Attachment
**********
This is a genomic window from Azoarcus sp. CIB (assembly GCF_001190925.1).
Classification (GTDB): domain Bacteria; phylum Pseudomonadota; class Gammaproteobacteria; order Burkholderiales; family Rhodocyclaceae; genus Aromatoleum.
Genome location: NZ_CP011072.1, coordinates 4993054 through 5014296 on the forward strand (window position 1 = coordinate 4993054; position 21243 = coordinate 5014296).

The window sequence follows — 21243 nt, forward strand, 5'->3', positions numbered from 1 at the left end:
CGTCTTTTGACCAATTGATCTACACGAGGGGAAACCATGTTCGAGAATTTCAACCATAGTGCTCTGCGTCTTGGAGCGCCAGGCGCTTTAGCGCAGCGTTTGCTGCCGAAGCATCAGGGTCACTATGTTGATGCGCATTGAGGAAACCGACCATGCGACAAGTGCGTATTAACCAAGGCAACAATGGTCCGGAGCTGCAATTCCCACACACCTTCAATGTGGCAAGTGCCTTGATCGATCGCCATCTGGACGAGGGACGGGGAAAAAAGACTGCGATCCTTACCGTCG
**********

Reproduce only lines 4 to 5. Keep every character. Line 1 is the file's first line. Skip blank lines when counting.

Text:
The window sequence follows — 21243 nt, forward strand, 5'->3', positions numbered from 1 at the left end:
CGTCTTTTGACCAATTGATCTACACGAGGGGAAACCATGTTCGAGAATTTCAACCATAGTGCTCTGCGTCTTGGAGCGCCAGGCGCTTTAGCGCAGCGTTTGCTGCCGAAGCATCAGGGTCACTATGTTGATGCGCATTGAGGAAACCGACCATGCGACAAGTGCGTATTAACCAAGGCAACAATGGTCCGGAGCTGCAATTCCCACACACCTTCAATGTGGCAAGTGCCTTGATCGATCGCCATCTGGACGAGGGACGGGGAAAAAAGACTGCGATCCTTACCGTCG